Sliding on their sock-clad feet, a gaggle of children squeeze themselves under the belly of the Steinway as Norwegian pianist Leif Ove Andsnes invites them to place their palms on the soundboard and feel the vibrations.
When Andsnes launches into a stormy cadenza from the second movement of Beethoven’s Third Concerto, the children in their makeshift den squeal with delight and surprise. Some point to the pianist’s quivering trouser leg and his shiny black shoes pressing on the gold pedals. Others shiver at the strength of the vibrations that run through the gleaming grand piano into their bodies — a sensation that 11-year old Arijan Zagragja later describes by producing a loud and elongated “brrrrrr” while running his fingers over his body in a rippling motion.
All of the eight to 11-year-olds present in the Cologne Philharmonic have some sort of hearing disability and several of them, such as Arijan, are profoundly deaf. The children have been taken under the wings of the musicians of the Mahler Chamber Orchestra, who, together with Andsnes, have launched “Feel the Music,” which aims to open up the world of music to hearing-impaired children across Europe.
“When the idea was first mooted, I thought what can they possibly get out of the music, but after experiencing how the children react to the music I quickly realized I had been far too closed-minded,” Andsnes said.
Studies show musical vibrations can have as much of an impact on the brain as real sounds and that exposing deaf children to music early on can stimulate their brain’s music centers. The Mahler Chamber Orchestra and Andsnes have teamed up with Paul Whittaker, a profoundly deaf musician, who runs the UK charity Music and the Deaf.
“It’s very rare that deaf children get the chance to work together with professional musicians, and especially with an orchestra,” Whittaker said.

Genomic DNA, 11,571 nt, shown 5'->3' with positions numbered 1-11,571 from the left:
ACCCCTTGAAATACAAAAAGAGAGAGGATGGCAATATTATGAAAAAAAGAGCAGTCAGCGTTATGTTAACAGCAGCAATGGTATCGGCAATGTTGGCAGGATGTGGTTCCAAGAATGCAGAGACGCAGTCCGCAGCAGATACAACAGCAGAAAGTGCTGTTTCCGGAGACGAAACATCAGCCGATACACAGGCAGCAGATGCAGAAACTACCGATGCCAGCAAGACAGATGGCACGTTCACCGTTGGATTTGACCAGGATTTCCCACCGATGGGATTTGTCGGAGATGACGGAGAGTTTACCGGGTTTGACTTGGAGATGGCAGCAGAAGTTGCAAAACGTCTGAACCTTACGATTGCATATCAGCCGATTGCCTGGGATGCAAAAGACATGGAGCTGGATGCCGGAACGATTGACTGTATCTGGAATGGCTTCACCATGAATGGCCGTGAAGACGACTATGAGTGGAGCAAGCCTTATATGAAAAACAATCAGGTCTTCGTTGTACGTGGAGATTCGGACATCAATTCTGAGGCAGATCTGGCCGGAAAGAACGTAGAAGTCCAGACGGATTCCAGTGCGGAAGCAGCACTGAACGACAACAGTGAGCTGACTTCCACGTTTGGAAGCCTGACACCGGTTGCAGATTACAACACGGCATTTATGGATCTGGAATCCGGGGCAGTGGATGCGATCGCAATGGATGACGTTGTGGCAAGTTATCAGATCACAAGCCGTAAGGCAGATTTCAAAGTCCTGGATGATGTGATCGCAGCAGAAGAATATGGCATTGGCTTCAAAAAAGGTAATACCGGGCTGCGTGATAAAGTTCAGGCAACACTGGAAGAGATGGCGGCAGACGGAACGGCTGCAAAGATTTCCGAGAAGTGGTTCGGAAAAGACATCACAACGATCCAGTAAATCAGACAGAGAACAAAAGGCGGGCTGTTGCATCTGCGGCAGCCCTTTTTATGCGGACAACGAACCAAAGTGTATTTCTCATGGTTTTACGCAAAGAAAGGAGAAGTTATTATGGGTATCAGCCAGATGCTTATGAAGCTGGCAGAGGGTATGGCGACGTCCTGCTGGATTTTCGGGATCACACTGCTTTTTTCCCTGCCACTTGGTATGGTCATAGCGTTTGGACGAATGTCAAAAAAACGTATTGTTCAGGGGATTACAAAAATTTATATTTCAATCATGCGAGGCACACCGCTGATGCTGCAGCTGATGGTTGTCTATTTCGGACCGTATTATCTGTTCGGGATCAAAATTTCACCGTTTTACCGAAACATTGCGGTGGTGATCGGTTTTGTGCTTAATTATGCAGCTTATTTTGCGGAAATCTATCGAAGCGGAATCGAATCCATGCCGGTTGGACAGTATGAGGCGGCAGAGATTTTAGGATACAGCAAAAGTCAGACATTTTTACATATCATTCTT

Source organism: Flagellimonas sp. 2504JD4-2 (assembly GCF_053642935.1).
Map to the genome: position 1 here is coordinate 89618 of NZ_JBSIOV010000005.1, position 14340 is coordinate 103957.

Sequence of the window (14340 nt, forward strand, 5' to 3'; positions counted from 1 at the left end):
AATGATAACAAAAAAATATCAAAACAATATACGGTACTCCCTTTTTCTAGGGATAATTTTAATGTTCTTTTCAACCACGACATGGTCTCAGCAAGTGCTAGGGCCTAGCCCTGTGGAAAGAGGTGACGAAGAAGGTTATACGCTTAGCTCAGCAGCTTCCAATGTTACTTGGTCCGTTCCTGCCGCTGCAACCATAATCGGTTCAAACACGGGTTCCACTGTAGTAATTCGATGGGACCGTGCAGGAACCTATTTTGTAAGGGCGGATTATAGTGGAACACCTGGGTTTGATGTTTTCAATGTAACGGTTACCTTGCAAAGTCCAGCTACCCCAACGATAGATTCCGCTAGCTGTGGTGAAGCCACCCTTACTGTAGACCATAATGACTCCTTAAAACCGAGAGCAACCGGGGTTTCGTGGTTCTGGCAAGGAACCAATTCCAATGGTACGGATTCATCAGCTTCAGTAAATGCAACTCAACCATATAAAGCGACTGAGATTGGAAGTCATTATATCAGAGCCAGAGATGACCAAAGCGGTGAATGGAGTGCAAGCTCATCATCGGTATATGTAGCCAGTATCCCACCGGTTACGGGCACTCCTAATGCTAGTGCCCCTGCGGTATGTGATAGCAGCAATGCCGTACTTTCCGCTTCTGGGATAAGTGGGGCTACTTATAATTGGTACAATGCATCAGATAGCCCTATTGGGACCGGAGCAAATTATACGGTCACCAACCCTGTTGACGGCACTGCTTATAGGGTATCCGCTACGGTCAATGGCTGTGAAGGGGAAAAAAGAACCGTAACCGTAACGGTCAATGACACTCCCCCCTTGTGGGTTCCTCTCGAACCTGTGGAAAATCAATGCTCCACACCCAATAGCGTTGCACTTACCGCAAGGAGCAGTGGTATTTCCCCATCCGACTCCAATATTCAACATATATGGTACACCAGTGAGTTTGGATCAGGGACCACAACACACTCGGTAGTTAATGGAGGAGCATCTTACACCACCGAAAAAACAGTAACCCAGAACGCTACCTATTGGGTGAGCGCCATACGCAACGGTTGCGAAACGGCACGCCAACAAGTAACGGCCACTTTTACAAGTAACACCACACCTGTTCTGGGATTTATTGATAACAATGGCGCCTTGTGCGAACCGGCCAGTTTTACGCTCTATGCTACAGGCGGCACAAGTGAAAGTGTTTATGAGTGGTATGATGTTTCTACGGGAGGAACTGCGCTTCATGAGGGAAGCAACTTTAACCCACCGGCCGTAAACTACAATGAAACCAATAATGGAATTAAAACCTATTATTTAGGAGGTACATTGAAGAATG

“Not only does it open up a new world to children with hearing handicaps, it also takes musicians out of their comfort zones, and makes them think anew about how they hear and understand music,” he says.
Deafness, he stresses, “is no barrier to making or appreciating music. You can appreciate musicality in a multitude of ways, through vibrations, gestures, body movements, rhythms and by reading music on the printed page.”
Feel the Music is part of the Mahler Chamber Orchestra’s “Beethoven Journey” concert series, which it is taking to 40 European cities between now and 2015. Part of the project examines the way Beethoven’s own deafness — which began when he was in his 20s and left him profoundly deaf and his career as a virtuoso pianist in tatters — not only brought him to the brink of despair, but greatly influenced his compositions.
“When he wrote for the piano, the deaf Beethoven became obsessed with being able to feel the vibrations, so he created lots of trills — the fast repeated notes next to each other. He also used long stretches of pedal to create huge vibrations of sound, as well as extreme registers, very high up and low down notes,” Andsnes said.
He believes these techniques make Beethoven’s music more communicable to those with impaired hearing.
During the Cologne workshop, the pianist furnishes the children leaning on and sitting under the piano with plenty of trills and long pedal sections.
“When he presses a key, the hammer strikes a string which then vibrates,” said Fabian Schurf, 10, who has been profoundly deaf since birth.